Osteosarcoma is highly malignant bone tumor in which mesenchymal cel­ls produce osteoid. There are three histological sub-types of osteosarcomas –  osteoblastic, chondroblastic and fibroblastic, depend­­ing on predominance of the neoplastic component. Although they are the secondmost com­mon primary malignant bone tumor after multiple myeloma, they are still very rare [1]. Incidence of osteo­sar­comaof the jaw is about 0.07 case per 100,000 po­-pulation per year [2]. Men develop osteo­sarcoma more often than women (about 60% of patients with jaw osteosarcoma are men) [1,2]. There are some dif­ferences between osteosarcomas of the jaw and those of the long bones, which are more com­mon. The peak incidence for jaw osteosarcoma is in the 3rd–4th decade, while the average age of occur­rence of conventional osteosarcoma is about decade earlier [1,2]. Also, in bio­logical behavior osteosarcoma of jaws dif­fers from conventional osteosarcomas by a lower incidence of metastasis and better prognosis, on the other hand the radical surgical treatment as well as radiother­apy of sarcomas of the bones of the face can change negatively and influence quality of life, due to function deficits and esthetic of the face, especial­ly when heal­­ing complications after radiother­apy occur [1– 4]. The etiology of osteosarcoma of the jaws is not known, it has been as­sociated with radiother­apy, Paget dis­ease, trauma, etc. Osteosarcomas are also characteristic for Li– Fraumeni syndrome (LFS), which is a rare, dominantly inherited cancer syndrome characterized by high frequency of early onset and a wide spectrum of neoplasms. Most com­mon are sarcomas, premenopausal breast carcinomas, carcinomas of the lung, skin, pancreas and adrenal cortex, leukemia, and brain tumors [2,3,5– 8]. Clas­sic LFS was defined as proband, with sarcoma dia­g­nosed under age 45 years, who has a first degree relative with any cancer under 45 years, and another first- or second-degree relative with either any cancer under 45 years or a sarcoma at any age [9].

Case report

A 32-year-old woman was refer­red to the Department of Oral and Maxil­lofacial Surgery, University Hospital Brno, for gradual­ly enlarg­­ing swel­l­­ing on the right side of the hard palate. For about a month her dentist treated the condition as odontogenic infection, by extraction of the second right upper molar, which was not vital. She also complained about pres­sure in the right maxil­la. Intraoral examination demonstrated an extraction socket without any pathology, and painles­s, firm swel­l­­ing of the right hard palate. Patient history reveled a high risk for malignant dis­ease caused by the presence of LFS and p53 mutation in patient’s family. The patient in the past underwent genetic test­­ing and she is a p53 germ-line mutation car­rier. The patient had not informed her dentist about this condition. Panoramic radiography and Water’s view of skull revealed a radiopaque mass in the right maxil­lary sinus. An incisional bio­psy was performed, but microscopic examination showed only chronic inflam­matory infiltration.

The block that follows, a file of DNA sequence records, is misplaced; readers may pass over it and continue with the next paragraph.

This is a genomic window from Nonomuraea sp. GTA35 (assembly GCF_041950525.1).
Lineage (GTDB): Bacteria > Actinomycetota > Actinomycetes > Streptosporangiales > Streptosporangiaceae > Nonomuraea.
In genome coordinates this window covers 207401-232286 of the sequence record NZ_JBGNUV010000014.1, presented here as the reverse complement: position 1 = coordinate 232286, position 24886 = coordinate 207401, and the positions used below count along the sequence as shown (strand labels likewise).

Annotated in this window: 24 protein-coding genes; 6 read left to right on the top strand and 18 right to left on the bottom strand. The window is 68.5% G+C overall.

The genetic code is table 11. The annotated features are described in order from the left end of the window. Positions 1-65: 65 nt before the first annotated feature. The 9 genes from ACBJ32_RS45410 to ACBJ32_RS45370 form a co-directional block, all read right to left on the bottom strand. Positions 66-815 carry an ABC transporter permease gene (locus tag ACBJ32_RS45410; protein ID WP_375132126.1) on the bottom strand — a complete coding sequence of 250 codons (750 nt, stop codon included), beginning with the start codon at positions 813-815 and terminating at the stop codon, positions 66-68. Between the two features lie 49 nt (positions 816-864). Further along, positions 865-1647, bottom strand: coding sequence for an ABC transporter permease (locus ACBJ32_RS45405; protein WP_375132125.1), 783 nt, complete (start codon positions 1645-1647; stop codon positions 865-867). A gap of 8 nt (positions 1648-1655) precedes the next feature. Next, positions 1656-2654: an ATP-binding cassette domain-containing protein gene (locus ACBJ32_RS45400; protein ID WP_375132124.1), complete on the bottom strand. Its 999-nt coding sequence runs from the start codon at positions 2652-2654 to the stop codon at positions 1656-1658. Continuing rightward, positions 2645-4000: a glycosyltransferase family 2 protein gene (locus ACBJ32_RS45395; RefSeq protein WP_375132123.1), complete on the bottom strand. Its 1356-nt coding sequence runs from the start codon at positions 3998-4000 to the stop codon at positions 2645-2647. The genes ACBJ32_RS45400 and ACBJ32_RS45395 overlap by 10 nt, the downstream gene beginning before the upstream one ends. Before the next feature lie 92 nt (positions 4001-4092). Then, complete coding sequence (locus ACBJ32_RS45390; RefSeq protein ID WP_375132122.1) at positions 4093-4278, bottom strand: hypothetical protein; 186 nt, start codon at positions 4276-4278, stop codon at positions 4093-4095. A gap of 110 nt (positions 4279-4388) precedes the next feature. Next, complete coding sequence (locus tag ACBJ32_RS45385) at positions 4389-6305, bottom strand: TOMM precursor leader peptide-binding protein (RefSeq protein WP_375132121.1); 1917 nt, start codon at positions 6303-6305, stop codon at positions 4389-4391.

Continu­­ing suspicion of a malignant lesion led us to further investigation. Another incisional bio­psy and head CT scan were performed. Histopathological examination of the second specimen established the final dia­gnosis of high grade (G3) chondroblastic osteosarcoma with TP53 mutation in 100% of the tumor cel­ls. The CT image showed a lesion inside the right maxil­lary sinus extend­­ing to the nasal cavity, ethmoidal cel­ls, and pterygopalatine fos­sa. For better anatomic definition, a head MRI was performed (Fig. 1, 2). Bone scintigraphy, chest CT scan, and ultrasonography of neck, abdomen, and pelvis showed no metastatic spread of osteosarcoma. Dur­­ing 2 weeks there was visible local progres­sion of the dis­ease; tumorous spread to the vestibule, and also onto the alveolar ridge. Patient started to complain about nasal obstruction. Patient underwent subtotal maxil­lectomy, but the tumor was too large and not amenable to complete surgical intervention, mainly in the pterygopalatine fos­sa. Local recur­rence began soon after surgery and the tumor mass completely fil­led the defect after previous operation. The oncologists decided to use pal­liative chemother­apy and radiother­apy. After four cycles of chemother­apy (doxorubicin, cisplatina) (the 3rd and 4th cycles of chemother­apy were reduced 25% for poor tolerance and toxicity), and locoregional radiother­apy 57.2 Gy (26 × 2.2 Gy), complete remis­sion of the dis­ease was achieved. Almost 7 years after adjuvant ther­apy, the patient was without recur­rence of the tumor. The defect after subtotal maxil­lectomy was covered with an obturator prosthesis, with good function and esthetic, no impaired wound heal­­ing after chemother­apy and radiother­apy had occur­red and good quality of life was achieved.